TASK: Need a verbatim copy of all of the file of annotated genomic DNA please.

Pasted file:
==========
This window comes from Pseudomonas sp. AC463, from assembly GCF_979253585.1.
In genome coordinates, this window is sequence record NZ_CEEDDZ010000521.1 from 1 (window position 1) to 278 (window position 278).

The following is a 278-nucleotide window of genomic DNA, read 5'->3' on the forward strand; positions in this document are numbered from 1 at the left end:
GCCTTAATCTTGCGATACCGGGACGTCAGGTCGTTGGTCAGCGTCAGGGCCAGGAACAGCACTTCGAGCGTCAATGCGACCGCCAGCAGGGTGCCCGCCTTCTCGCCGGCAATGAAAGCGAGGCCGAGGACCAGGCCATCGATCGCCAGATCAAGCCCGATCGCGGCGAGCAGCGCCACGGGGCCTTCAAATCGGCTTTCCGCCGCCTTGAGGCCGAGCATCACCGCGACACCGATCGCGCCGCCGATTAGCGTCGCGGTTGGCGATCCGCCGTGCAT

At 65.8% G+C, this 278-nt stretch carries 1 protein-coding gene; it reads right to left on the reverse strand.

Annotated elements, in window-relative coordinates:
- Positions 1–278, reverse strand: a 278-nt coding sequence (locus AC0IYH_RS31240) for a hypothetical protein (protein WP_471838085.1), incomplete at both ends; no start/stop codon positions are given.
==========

This window comes from Pseudomonas sp. AC463, from assembly GCF_979253585.1.
In genome coordinates, this window is sequence record NZ_CEEDDZ010000521.1 from 1 (window position 1) to 278 (window position 278).

The following is a 278-nucleotide window of genomic DNA, read 5'->3' on the forward strand; positions in this document are numbered from 1 at the left end:
GCCTTAATCTTGCGATACCGGGACGTCAGGTCGTTGGTCAGCGTCAGGGCCAGGAACAGCACTTCGAGCGTCAATGCGACCGCCAGCAGGGTGCCCGCCTTCTCGCCGGCAATGAAAGCGAGGCCGAGGACCAGGCCATCGATCGCCAGATCAAGCCCGATCGCGGCGAGCAGCGCCACGGGGCCTTCAAATCGGCTTTCCGCCGCCTTGAGGCCGAGCATCACCGCGACACCGATCGCGCCGCCGATTAGCGTCGCGGTTGGCGATCCGCCGTGCAT

At 65.8% G+C, this 278-nt stretch carries 1 protein-coding gene; it reads right to left on the reverse strand.

Annotated elements, in window-relative coordinates:
- Positions 1–278, reverse strand: a 278-nt coding sequence (locus AC0IYH_RS31240) for a hypothetical protein (protein WP_471838085.1), incomplete at both ends; no start/stop codon positions are given.